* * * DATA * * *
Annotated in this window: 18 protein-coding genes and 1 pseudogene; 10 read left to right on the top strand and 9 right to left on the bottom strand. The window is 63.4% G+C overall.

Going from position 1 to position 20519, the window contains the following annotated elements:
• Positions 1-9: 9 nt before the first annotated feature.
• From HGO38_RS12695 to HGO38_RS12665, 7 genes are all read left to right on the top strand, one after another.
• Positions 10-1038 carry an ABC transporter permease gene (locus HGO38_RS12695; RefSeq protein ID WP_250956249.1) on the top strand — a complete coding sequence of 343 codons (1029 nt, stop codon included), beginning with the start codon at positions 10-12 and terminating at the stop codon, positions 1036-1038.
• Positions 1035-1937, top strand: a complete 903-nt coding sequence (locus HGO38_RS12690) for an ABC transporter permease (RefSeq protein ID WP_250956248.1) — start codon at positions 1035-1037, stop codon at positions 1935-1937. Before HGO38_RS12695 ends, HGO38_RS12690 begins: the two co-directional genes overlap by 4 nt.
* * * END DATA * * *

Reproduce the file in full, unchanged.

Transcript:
Annotated in this window: 18 protein-coding genes and 1 pseudogene; 10 read left to right on the top strand and 9 right to left on the bottom strand. The window is 63.4% G+C overall.

Going from position 1 to position 20519, the window contains the following annotated elements:
• Positions 1-9: 9 nt before the first annotated feature.
• From HGO38_RS12695 to HGO38_RS12665, 7 genes are all read left to right on the top strand, one after another.
• Positions 10-1038 carry an ABC transporter permease gene (locus HGO38_RS12695; RefSeq protein ID WP_250956249.1) on the top strand — a complete coding sequence of 343 codons (1029 nt, stop codon included), beginning with the start codon at positions 10-12 and terminating at the stop codon, positions 1036-1038.
• Positions 1035-1937, top strand: a complete 903-nt coding sequence (locus HGO38_RS12690) for an ABC transporter permease (RefSeq protein ID WP_250956248.1) — start codon at positions 1035-1037, stop codon at positions 1935-1937. Before HGO38_RS12695 ends, HGO38_RS12690 begins: the two co-directional genes overlap by 4 nt.